Sign in or Subscribe See Offers


Sign In:


  • Hide
    High school students trade classes for potatoes during northern Maine harvest - | of | Share this photo

    Nick Powers, 16, drives a 60,000-pound load of potatoes from a field to a storage facility in Mapleton. Powers is a junior at Presque Isle High School, one of a half-dozen schools that close for up to three weeks each autumn as kids help to bring in the potato crop. Educators and farmers are clinging to a tradition that give farmers much-needed help and puts money in the pockets of teenagers.

    Show
  • Hide
    High school students trade classes for potatoes during northern Maine harvest - | of | Share this photo

    Nick Powers, 16, walks from a harvester to the truck he drives to haul potatoes from the field to a storage facility in Mapleton.

    Show
  • Hide
    High school students trade classes for potatoes during northern Maine harvest - | of | Share this photo

    Andrew Paterson tosses potatoes from a conveyor system that sifts out the rocks and dirt.

    Show
  • Hide
    High school students trade classes for potatoes during northern Maine harvest - | of | Share this photo

    High school students Adam Paterson, 15, front left, and Jordi Legasse, 17, front right, pulls rocks and and unwanted materials from a conveyor belt moving potatoes into storage facility in Mapleton.

    Show
  • Hide
    High school students trade classes for potatoes during northern Maine harvest - | of | Share this photo

    Paterson, 15, strains to dump a barrel of discarded potatoes during a 12-hour work day.

    Show
  • Hide
    High school students trade classes for potatoes during northern Maine harvest - | of | Share this photo

    Signs advertise some of the varieties of potatoes for sale outside a farm near Houlton. Farmers in Aroostook County harvest about 1.5 billion pounds of potatoes each year.

    Show
  • Hide
    High school students trade classes for potatoes during northern Maine harvest - | of | Share this photo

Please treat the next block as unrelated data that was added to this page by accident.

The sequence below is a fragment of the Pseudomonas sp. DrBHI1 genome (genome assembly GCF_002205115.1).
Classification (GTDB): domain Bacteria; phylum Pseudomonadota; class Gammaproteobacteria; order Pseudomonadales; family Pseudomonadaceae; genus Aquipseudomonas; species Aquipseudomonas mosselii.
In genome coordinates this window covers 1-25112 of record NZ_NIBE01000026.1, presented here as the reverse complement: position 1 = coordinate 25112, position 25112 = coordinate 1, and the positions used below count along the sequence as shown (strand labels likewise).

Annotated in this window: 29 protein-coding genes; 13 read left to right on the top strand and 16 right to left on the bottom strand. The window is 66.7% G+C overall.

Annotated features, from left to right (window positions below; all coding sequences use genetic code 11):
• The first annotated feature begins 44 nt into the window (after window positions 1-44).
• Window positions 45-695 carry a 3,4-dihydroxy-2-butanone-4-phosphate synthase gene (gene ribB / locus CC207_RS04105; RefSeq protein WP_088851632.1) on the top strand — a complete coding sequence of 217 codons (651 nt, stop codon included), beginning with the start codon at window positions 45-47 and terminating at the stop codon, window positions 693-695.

High school students, clockwise from lower left, Adam Paterson, 15, Brendan Hammond, 16, Andrew Paterson, 17, and Malerie Buck, 16, enjoy some down time during a 12-hour work-day at the Buck Farm potato storage facility in Mapleton. Educators and farmers are clinging to a tradition that give farmers much-needed help and puts money in the pockets of teenagers.

    Show
  • Hide
    High school students trade classes for potatoes during northern Maine harvest - | of | Share this photo

    High school students clean up outside the Buck Farm potato storage facility in Mapleton.

    Show
  • Hide
    High school students trade classes for potatoes during northern Maine harvest - | of | Share this photo

    A mechanical harvester fills trucks with potatoes in Mapleton. Although the harvest has become highly mechanized in recent years, many farmers in Aroostook County still rely on high school students to help drive the trucks and work in the storage facility.

    Show
  • Hide
    High school students trade classes for potatoes during northern Maine harvest - | of | Share this photo

    Adam Paterson, 15, and his brother Andrew Paterson, 17, pause to watch a flock of Canada geese flying south over a potato storage facility.

    Show
  • Hide
    High school students trade classes for potatoes during northern Maine harvest - | of | Share this photo

    Adam Paterson kicks a potato back onto an enormous pile at a storage facility in Mapleton, Maine. Each year the state harvests around 1.5 billion pounds of potatoes.

    Show
  • Hide
    High school students trade classes for potatoes during northern Maine harvest - | of | Share this photo

    Andrew Paterson, left, and his brother Adam head home after a 12-hour work-day at a potato storage facility in Mapleton.

    Show
close x